The Best 15 Books of 2015

Because 2015 has almost come to an end, I thought I would make a list with the best books I have read in 2015. They’re in no particular order. I have categorized them by genre, so it would be easier to read and a lot clearer. So let’s find out what my favourite reads of 2015 are!



  • Aristotle and Dante discover the secrets of the universe by Benjamin Alire Saénz. ★★★★★
  • The Perks of Being a Wallflower by Stephen Chbosky. ★★★★★
  • Wonder by R.J. Palacio. ★★★★★
  • Me and Earl and the Dying Girl by Jesse Andrews. ★★★★


  • The Name of the Wind by Patrick Rothfuss. ★★★★★
  • An Ember in the Ashes by Sabaa Tahir. ★★★★★
  • Half a King by Joe Abercrombie. ★★★★★
  • Clockwork Princess by Cassandra Clare. ★★★★★
  • The Wise Man’s Fear by Patrick Rothfuss. ★★★★1/2
  • The Young Elites by Marie Lu. ★★★★
  • Angelfall by Susan Ee. ★★★★

 Historical Fiction

  • The Boy in the Striped Pyjamas by John Boyne. ★★★★



  • The Girl with all the Gifts by M.R. Carey. ★★★★


Dystopian/Science Fiction

  • The Maze Runner by James Dashner. ★★★★★
  • The Knife of Never Letting Go by Patrick Ness. ★★★★



Review: The boy in the striped pyjamas by John Boyne

This book is just so heart-breaking, as well as heart-warming.

The boy in the striped pyjamas tells a story of the nine-year-old Bruno. His father is a very special man, although Bruno isn’t quite sure what is father is actually doing. When his father gets a promotion, they have to leave their house in Berlin for a house in the middle of nowhere. Where there are no children and where there’s nothing to explore. But Bruno couldn’t have been more wrong. Cause on one day, he makes a great discovery. And his discovery is called Shmuel. Shmuel lives on the other side of the fence. Where everyone wears striped pyjamas. Slowly Bruno and Shmuel become best friends, but their friendship has devastating consequences.

The book is written from the perspective of the young Bruno. So it’s all a little childish. The writing style isn’t hard to read and it’s rather playful. I really liked the names of the chapter. It made me feel as if I was reading one of Bruno’s adventure stories. John Boyne really made clear that the book was written in the perspective of Bruno, because he also leaves some things out. He lets you fill them in for yourselves, because we all could guess wat could of would have happened and Bruno himself is afraid to say them out loud. He also pronounces some things wrong, because a nine-year-old would probably do that. It makes things more interesting and makes you feel even more hopeless, because you realise, once more, that Bruno is just a child living in a cruel world and he can’t do anything about it. There’s nothing he could do to help is best friend, if he would even realise his best friend needs help.

The characters in this book are very real. Bruno is a truly nine-year-old who doesn’t know much about the world he is living in and doesn’t really understand it either. He has got a love-hate relationship with his twelve-year-old sister Gretel. Which, in my experience, has got almost every brother and sister. He thinks his father is doing all the good in the world, because he doesn’t know better. Shmuel, a really understanding little boy, on the other hand, gets to see Bruno’s father from another side.The conversations that the two of them are having are very heart-breaking. Bruno doesn’t know what it is like on the other side of the fence and thinks Shmuel has got it better than him, because he has got a lot of other boys to play with. And he tells things like this to Shmuel. It hurts to read, because you know how that effects Shmuel. But at the same time you can’t blame Bruno for doing this, because he’s a kid who doesn’t know how cruel the world really is and how awful the things that are happening to Shmuel really are. Despite that, it’s also heart-warming to see that the two of them love each other for who they are and are forgiving towards each other. And of course only the fact that a friendship between such different kids could exist, already makes me feel warm inside.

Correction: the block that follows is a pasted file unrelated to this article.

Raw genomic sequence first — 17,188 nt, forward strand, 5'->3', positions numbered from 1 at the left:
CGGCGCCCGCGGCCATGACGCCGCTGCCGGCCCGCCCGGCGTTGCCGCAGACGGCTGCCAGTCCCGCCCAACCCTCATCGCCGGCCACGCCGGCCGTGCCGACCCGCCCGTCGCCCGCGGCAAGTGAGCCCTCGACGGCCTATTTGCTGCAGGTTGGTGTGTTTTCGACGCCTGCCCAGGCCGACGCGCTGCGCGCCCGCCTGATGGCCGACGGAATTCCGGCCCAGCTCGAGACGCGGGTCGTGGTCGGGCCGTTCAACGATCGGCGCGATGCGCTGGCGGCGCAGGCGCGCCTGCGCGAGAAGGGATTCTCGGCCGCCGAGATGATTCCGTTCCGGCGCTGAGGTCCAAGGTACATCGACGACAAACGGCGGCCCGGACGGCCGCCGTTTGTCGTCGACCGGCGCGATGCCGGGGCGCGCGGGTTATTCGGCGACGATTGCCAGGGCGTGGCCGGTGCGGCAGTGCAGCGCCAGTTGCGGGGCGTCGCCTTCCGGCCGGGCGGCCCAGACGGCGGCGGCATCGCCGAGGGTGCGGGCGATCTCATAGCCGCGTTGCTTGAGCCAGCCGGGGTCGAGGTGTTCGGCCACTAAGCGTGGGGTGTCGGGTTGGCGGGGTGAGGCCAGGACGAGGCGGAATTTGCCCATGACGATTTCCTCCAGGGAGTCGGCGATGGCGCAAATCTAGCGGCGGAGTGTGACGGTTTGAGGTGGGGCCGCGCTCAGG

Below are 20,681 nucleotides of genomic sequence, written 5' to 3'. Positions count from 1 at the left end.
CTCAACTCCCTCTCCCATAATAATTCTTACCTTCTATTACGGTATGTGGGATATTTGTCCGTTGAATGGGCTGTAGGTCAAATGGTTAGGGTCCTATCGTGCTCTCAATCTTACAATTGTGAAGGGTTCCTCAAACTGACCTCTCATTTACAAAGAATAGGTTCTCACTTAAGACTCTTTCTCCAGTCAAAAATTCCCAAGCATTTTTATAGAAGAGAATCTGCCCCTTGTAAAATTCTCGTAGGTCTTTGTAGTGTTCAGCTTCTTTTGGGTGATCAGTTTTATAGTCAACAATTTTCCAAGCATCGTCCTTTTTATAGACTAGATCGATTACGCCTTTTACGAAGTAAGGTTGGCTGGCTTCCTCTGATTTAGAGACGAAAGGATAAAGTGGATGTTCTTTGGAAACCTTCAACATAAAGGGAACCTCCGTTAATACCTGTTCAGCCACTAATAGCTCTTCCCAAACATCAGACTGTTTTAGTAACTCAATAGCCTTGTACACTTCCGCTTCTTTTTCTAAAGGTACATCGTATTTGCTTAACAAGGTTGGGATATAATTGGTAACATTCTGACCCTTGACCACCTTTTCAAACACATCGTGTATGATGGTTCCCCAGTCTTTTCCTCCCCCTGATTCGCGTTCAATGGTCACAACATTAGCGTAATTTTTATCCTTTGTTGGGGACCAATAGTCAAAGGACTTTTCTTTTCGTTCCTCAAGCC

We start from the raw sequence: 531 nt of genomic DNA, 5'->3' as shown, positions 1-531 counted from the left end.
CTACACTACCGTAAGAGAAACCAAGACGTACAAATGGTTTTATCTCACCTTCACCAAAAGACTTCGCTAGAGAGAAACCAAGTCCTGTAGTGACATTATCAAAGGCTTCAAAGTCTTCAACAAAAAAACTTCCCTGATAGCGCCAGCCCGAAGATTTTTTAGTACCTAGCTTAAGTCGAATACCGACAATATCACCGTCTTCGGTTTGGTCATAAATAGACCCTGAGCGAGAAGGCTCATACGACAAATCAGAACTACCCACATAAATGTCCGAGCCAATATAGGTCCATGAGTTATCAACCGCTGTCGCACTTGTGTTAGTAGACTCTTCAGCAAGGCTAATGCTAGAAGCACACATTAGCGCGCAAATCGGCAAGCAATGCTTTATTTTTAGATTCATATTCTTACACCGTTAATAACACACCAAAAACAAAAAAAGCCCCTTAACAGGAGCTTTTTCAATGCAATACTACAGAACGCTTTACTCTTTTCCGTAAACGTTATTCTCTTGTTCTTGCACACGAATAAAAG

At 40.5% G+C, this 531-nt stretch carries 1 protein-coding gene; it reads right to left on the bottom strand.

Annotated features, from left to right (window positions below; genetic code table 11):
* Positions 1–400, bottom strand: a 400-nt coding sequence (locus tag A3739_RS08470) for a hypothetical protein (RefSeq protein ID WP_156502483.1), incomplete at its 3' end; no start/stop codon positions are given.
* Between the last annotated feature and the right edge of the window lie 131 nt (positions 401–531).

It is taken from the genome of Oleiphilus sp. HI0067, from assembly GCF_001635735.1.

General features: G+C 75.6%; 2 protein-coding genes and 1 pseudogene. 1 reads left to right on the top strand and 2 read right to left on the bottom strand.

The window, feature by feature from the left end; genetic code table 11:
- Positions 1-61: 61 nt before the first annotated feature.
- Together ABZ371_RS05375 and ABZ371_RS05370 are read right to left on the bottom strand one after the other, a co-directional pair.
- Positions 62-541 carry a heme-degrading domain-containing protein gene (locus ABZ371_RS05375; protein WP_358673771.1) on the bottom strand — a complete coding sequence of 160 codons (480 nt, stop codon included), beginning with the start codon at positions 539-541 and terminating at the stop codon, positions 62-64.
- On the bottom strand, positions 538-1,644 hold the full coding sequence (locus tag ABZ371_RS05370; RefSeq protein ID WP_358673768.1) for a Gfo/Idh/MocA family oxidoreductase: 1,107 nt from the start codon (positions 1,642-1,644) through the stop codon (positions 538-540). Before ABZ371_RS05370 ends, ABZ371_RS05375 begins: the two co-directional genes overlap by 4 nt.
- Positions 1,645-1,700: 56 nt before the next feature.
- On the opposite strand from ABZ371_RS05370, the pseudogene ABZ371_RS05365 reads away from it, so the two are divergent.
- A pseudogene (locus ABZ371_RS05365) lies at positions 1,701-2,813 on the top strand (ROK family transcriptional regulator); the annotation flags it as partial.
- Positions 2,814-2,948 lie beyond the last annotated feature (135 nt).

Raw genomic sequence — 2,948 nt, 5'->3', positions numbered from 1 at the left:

Gretel is a rather annoying teenager at the phase of exploring things. She always thinks she is smarter than Bruno and tries to behave much older than she actually is. Just like a twelve-year-old would be.

The story itself is heart-breaking because you know it’s based on things that really happened. People really got treated like Pavel in this story, people really got put in camps and got shot to death for no particular reason. And there really were people like lieutenant Kotler. But there were also good people, not to forget. And what happens in the end and in the way it was written, has broken my heart into a million pieces as well.

I saw the movie before I read the book and normally I would not like that, but I have to admit that it didn’t bother me this time. It’s because the movie is very true to the book and it was executed very well. I loved the cast, Asa Butterfield is just an amazing actor and the boy who played the role of Shmuel was perfect as well. I heard their voices in my head while reading their conversations and I pictured their faces in my head as well, but that didn’t bother me either. I really liked the movie and I think the book is just as good, if not better.

Rating: ★★★★

The boy in the striped pyjamas / John Boyne / Definitions / 2006 / 216 pages / ISBN 9781862305274